NBC today kicks off its most ambitious Olympics coverage ever in Sochi, airing the Winter Games across NBC, NBC Sports Network, USA, MSNBC, and CNBC (Curling, Nothing But Curling). Its planned 1,539 hours of coverage outstrips its Vancouver and Torino coverage combined, and Kantar Media has forecast NBC’s Sochi-palooza will result in a whopping 5,500 minutes of Olympics TV ad time. The Sochi Olympics also are expected to be real barn-burner, ratings-wise — but for reasons that might unravel NBC’s larger Games Goals. Security concerns — the big story so far in Sochi — are expected to drive up ratings, as some viewers tune in to see if anything bad happens. “If anything, the prospect of a terrorist event, the controversy of [Russia's] anti-gay laws — those things in an odd way have increased awareness and interest in those games,” Bob Costas, NBC’s primetime Olympics host, acknowledged to reporters during a recent news conference. He added, “Obviously, we have our fingers crossed that nothing happens.”
That kind of Must See TV, however, may not mesh up with NBC’s long-held belief the Olympics are the perfect platform off of which to promote, and launch, new programming. The broadcast network plans to premiere two new primetime comedies — About A Boy and Growing Up Fisher — following Olympics coverage on Saturday, February 22, and the Closing Ceremony on Sunday, February 23, respectively. But by far NBC’s biggest play will be its debut of its Jimmy Fallon-hosted Tonight Show, making its much-ballyhooed return to New York City. Fallon will debut as host immediatly after Games coverage during NBC’s second week of Sochi coverage: The first week of The Tonight Show Starring Jimmy Fallon will air at midnight; on Monday, February 24, it moves back to the franchise’s earlier, regular timeslot, followed by the premiere of Late Show With Seth Meyers. According to outgoing Tonight Show host Jay Leno, NBC moved up its planned hand-over in order to feed Fallon the huge Olympics audience.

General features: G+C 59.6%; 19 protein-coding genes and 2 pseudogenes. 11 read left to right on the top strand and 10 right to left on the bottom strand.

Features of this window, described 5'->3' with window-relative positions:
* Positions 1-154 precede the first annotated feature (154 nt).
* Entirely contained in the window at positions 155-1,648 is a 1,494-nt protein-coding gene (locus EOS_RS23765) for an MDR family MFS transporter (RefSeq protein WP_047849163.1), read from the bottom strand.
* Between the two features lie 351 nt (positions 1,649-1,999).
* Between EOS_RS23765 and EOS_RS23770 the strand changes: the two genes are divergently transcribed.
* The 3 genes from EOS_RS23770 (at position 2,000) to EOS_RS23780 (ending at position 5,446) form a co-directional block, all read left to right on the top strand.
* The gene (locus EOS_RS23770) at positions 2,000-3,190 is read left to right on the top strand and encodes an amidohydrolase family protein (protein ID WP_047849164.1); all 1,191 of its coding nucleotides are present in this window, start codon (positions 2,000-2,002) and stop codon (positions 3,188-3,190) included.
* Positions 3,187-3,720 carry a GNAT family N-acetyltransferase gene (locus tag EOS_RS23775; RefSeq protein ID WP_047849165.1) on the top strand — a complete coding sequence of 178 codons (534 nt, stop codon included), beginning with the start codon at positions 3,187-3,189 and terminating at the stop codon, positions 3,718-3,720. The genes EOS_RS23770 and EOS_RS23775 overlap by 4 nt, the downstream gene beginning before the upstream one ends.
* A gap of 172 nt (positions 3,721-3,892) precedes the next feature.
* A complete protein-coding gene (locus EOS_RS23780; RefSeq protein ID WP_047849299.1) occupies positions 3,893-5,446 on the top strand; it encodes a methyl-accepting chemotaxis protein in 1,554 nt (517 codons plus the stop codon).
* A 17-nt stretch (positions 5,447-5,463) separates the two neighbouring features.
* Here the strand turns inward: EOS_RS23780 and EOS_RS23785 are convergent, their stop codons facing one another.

But will Olympics viewers be in the mood for comedy? Leading up to the Games, they’ve been pounded with reports about the dangers in Sochi, where Islamist militants have vowed to strike. A report on the eve of today’s first Games broadcasts, the Department of Homeland Security alerted airlines flying to Russia about toothpaste and cosmetics tubes that might be hiding explosive substances — news that led newscasts around the dial. Secretary of State John Kerry’s comments to news outlets that anybody who wants to go to the Olympics should go, may not have done enough to keep up spirits of viewers chilled by a report last month that a so-called “black widow” terrorist might have slipped past Russian president Vladimir Putin’s “Ring of Steel,” including an estimated 40,000 security stationed around Games venues. And more recent broadcasts of a video, in which two guys thought to be suicide bombers in December’s twin bombings in Volgograd said, “We’ve prepared a present for you and all tourists who’ll come over. If you will hold the Olympics you’ll get a present from us for the Muslim blood that’s been spilled,” is not the kind of Games walk-up news report to which U.S. viewers are accustomed.
“The most dangerous Olympics I’ve experienced,” former CIA Deputy Director Michael Morell told CBS This Morning. “Too much of a risk,” chimed in Rep. Peter King, R-NY, a member of the House Committee on Homeland Security, on CNN’s AC360, adding, “probably less than 50/50 — but that’s pretty high when you’re talking about a terrorist attack.” NBC News chief foreign correspondent Richard Engel already has been reporting from the area; NBC Nightly News and Today also will be originating from Sochi.
Despite the heightened sense of uncertainty, NBC went ahead and made programming plans based on its standard Olympics Launchpad Playbook. “That’s one of the reasons we have the Olympics, is to promote our primetime lineup,” Greenblatt explained to TV critics last month. “To get that kind of audience for two weeks… to raise the level of awareness on something, to have the Olympics help us do that, is really valuable for us.” He has promised that this time the network will not interrupt any coverage for comedy-show unveiling. During the London Games, when the network interrupted the Closing Ceremony to squeeze in a commercial-free episode of its new Animal Practice, fans’ reaction was merciless on Twitter at #NBCfail and #closingceremonies.
Asked in a recent conference call with reporters what was his “confidence level” with regard to security in Sochi, NBC Olympics president Gary Zenkel replied, “Confident.” It was the second question asked on that phoner. Security at Sochi also was Question 5. And Question 8.
“I think we all know… we are in for an interesting ride,” Today anchor Matt Lauer forecast.